Friday, January 06, 2017

“Unlawfully Transporting and Dealing Firearms,” Hearsay and the Text Messages

This post examines a recent opinion from the U.S. Court of Appeals for the 7th Circuit: U.S. v. Lewisbey, 2016 WL 7176646 (2016). The court begins by explaining that
David Lewisbey was a Chicago-based gunrunner who used a fake Indiana I.D. to buy guns at Indiana gun shows and bring them back to Illinois to sell. He came to the attention of law enforcement when he bragged about his gunrunning exploits on Facebook. Federal agents set up a sting, and Lewisbey was arrested and charged with multiple counts of unlawfully transporting and dealing firearms. A jury convicted him on all counts.

Lewisbey now argues that his attorney was operating under a conflict of interest in violation of his Sixth Amendment right to conflict-free counsel. He also challenges the admission of incriminating text-message and Facebook evidence at trial. Finally, he claims that the testimony of the government's cell-phone location expert did not satisfy the requirements of Daubert v. Merrell Dow Pharmaceuticals,Inc., 509 U.S. 579 (1993)
U.S. v. Lewisbey, supra.
The Court of Appeals then outlined the events that led to Lewisbey being charged with, tried on, and convicted of violating federal firearms law:
David `Big Dave’ Lewisbey conducted a thriving interstate gunrunning business from his home in Chicago. He purchased guns at Indiana gun shows with a fake Indiana I.D. and then sold them in Illinois. Federal authorities learned of these activities when Lewisbey boasted about them on his Facebook page; an undercover operation was commenced. After Lewisbey sold a total of 43 guns to a confidential informant in five separate controlled purchases, law enforcement moved in and arrested him. He was charged with one count of unlawful dealing in firearms without a license, 18 U.S.Code § 922(a)(1)(A); two counts of illegally transporting firearms across state lines, 18 U.S. Code §§ 922(a)(3), 924(a)(1)(D); and two counts of traveling across state lines with intent to engage in the unlicensed dealing of firearms, 18 U.S. Code §924(n).

Lewisbey's defense at trial was that he was a gun collector rather than a gunrunner. The evidence showed otherwise. The prosecution's case included video recordings of Lewisbey's sales to the confidential informant, text messages showing that Lewisbey habitually sold guns to purchasers other than the confidential informant, and Facebook photos depicting Lewisbey with lots of guns and large sums of money. Michael Hall, a business contact of Lewisbey's who occasionally acted as his go-between, testified to the details of some transactions. Another witness testified about selling guns to Lewisbey in a McDonald's parking lot in Indiana. Multiple witnesses testified that they knew Lewisbey from Indiana gun shows and knew that he used a fake Indiana I.D. to illegally purchase guns. Finally, FBI Special Agent Joseph Raschke testified, based on his analysis of Lewisbey's phone records, that calls were made from Lewisbey's phones at times and locations consistent with the illegal gun transactions described by other witnesses. A jury returned a verdict of guilty on all counts, and the judge sentenced Lewisbey to 200 months in prison.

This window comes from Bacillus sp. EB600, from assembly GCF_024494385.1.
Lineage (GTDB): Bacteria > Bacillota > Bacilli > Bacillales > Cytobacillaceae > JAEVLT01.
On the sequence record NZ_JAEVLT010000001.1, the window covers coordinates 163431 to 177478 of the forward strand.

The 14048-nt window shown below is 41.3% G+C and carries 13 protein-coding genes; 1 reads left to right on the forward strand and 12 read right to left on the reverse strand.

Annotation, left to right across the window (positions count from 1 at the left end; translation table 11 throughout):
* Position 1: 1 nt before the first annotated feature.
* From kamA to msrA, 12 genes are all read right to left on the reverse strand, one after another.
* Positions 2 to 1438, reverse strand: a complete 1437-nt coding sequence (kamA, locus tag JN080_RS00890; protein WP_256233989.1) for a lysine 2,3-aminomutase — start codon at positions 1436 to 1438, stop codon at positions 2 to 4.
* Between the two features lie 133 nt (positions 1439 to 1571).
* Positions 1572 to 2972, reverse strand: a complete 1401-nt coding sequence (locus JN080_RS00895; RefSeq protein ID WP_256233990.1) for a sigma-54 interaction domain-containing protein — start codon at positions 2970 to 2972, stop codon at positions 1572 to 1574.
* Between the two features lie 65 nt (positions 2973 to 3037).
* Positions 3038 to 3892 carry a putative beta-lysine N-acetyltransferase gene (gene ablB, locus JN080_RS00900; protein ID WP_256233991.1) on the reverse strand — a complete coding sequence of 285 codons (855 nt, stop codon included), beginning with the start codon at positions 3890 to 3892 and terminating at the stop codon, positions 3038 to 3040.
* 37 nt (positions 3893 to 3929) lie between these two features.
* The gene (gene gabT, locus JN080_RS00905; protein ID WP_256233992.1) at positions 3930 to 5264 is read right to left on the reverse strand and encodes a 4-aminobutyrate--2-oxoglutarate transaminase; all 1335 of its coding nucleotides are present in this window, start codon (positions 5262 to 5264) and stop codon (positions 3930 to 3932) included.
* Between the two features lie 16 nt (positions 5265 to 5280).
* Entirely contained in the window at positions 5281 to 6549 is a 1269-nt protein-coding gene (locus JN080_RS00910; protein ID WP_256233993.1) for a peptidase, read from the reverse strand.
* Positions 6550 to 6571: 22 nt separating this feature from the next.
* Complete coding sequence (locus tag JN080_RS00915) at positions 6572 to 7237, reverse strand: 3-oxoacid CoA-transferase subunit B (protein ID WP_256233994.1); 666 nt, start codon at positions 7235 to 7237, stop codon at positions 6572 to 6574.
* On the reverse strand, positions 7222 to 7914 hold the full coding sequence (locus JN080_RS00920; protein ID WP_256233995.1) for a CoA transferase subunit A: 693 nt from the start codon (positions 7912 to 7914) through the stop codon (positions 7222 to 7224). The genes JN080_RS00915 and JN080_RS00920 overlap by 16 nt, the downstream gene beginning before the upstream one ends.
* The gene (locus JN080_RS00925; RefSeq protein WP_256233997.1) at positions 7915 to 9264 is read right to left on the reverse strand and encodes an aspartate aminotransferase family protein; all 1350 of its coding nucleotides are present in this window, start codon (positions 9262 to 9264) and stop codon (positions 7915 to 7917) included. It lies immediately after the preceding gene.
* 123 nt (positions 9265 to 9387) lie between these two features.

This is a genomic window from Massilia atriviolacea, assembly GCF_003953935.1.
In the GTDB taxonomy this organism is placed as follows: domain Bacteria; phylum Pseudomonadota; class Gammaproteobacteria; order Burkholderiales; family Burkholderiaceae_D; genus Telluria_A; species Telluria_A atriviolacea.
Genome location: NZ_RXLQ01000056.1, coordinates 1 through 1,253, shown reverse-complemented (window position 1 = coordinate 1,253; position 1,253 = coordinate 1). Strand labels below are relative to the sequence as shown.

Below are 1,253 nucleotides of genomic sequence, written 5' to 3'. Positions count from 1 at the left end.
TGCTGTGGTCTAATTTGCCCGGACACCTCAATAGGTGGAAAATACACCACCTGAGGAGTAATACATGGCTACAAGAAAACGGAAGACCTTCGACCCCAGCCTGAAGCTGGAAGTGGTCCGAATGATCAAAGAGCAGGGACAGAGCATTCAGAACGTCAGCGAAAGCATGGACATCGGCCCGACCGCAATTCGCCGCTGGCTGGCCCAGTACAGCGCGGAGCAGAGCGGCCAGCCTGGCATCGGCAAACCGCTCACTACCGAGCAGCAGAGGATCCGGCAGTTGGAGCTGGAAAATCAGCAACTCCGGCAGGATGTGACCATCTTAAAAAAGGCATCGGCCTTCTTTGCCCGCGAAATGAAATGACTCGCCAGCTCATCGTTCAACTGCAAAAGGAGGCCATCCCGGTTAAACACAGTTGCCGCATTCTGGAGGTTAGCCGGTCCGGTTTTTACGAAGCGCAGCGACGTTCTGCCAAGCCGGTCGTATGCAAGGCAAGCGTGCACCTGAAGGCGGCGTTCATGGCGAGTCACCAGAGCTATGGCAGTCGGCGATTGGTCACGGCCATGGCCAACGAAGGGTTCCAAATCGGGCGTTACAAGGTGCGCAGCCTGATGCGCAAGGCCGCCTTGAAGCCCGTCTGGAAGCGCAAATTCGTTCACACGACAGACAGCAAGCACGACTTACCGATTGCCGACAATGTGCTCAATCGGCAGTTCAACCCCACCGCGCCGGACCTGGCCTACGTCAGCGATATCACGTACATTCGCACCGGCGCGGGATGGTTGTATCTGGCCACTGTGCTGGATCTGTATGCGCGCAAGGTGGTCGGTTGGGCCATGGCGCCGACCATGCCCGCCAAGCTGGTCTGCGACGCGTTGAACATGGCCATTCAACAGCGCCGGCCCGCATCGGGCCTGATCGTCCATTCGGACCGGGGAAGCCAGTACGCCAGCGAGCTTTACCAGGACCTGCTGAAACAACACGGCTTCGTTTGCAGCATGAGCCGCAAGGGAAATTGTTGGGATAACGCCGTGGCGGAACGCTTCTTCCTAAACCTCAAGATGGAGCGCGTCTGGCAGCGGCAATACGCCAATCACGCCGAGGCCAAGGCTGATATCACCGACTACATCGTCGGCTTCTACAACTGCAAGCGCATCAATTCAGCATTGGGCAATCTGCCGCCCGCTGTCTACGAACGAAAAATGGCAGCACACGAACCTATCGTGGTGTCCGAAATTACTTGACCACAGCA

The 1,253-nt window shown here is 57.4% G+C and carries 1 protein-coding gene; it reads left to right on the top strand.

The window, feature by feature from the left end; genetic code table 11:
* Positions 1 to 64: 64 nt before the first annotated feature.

U.S. v. Lewisbey, supra.
The Court of Appeals went on to note that
Lewisbey was represented in the district court by Attorney Beau Brindley. At the time Brindley was himself facing a criminal contempt proceeding in the Central District of Illinois. When questioned by the judge about the potential conflict of interest, Lewisbey expressly waived any conflict and consented to Brindley's continuation as his counsel. Following the entry of judgment, and soon after this appeal was filed, the government sought a limited remand to address a different conflict of interest stemming from a new federal criminal investigation targeting Brindley. We remanded the case so the district judge could determine whether a conflict of interest existed and obtain a waiver if necessary. Brindley promptly withdrew and another attorney took over Lewisbey's appeal. With a new attorney in place, the judge canceled the conflict hearing and the appeal resumed.
U.S. v. Lewisbey, supra.
The Court of Appeals then explains that Lewisbey
raises two arguments on appeal. First, he contends that Brindley's troubles with law enforcement created an unconstitutional conflict of interest in violation of his Sixth Amendment right to conflict-free counsel. Second, he challenges the admission of his text messages, Facebook posts, and the testimony of Special Agent Raschke, the government's cell-phone location expert.
U.S. v. Lewisbey, supra. The Court of Appeals analyzed these arguments in the order in which Lewisbey raised them. U.S. v. Lewisbey, supra.
It began its analysis of the Sixth Amendment issue by explaining that
[b]ecause the Sixth Amendment protects the right to counsel `whose undivided loyalties lie with the client,’ a defendant whose trial attorney was `burdened by a conflict of interest’ may be entitled to a new trial. United States v. Barnes, 909 F.2d 1059, 1065 (U.S. Court of Appeals for the 7th Circuit 1990) (quotation marks omitted) (citing Cuyler v. Sullivan, 446 U.S. 335 (1980)). Conflicts of interest in this context usually arise in cases involving joint representation, but a conflict may also arise `when a client's interest conflicts with that of his attorney.’ United States v. Ellison, 798 F.2d 1102, 1106–07 (U.S. Court of Appeals for the 7th Circuit 1986).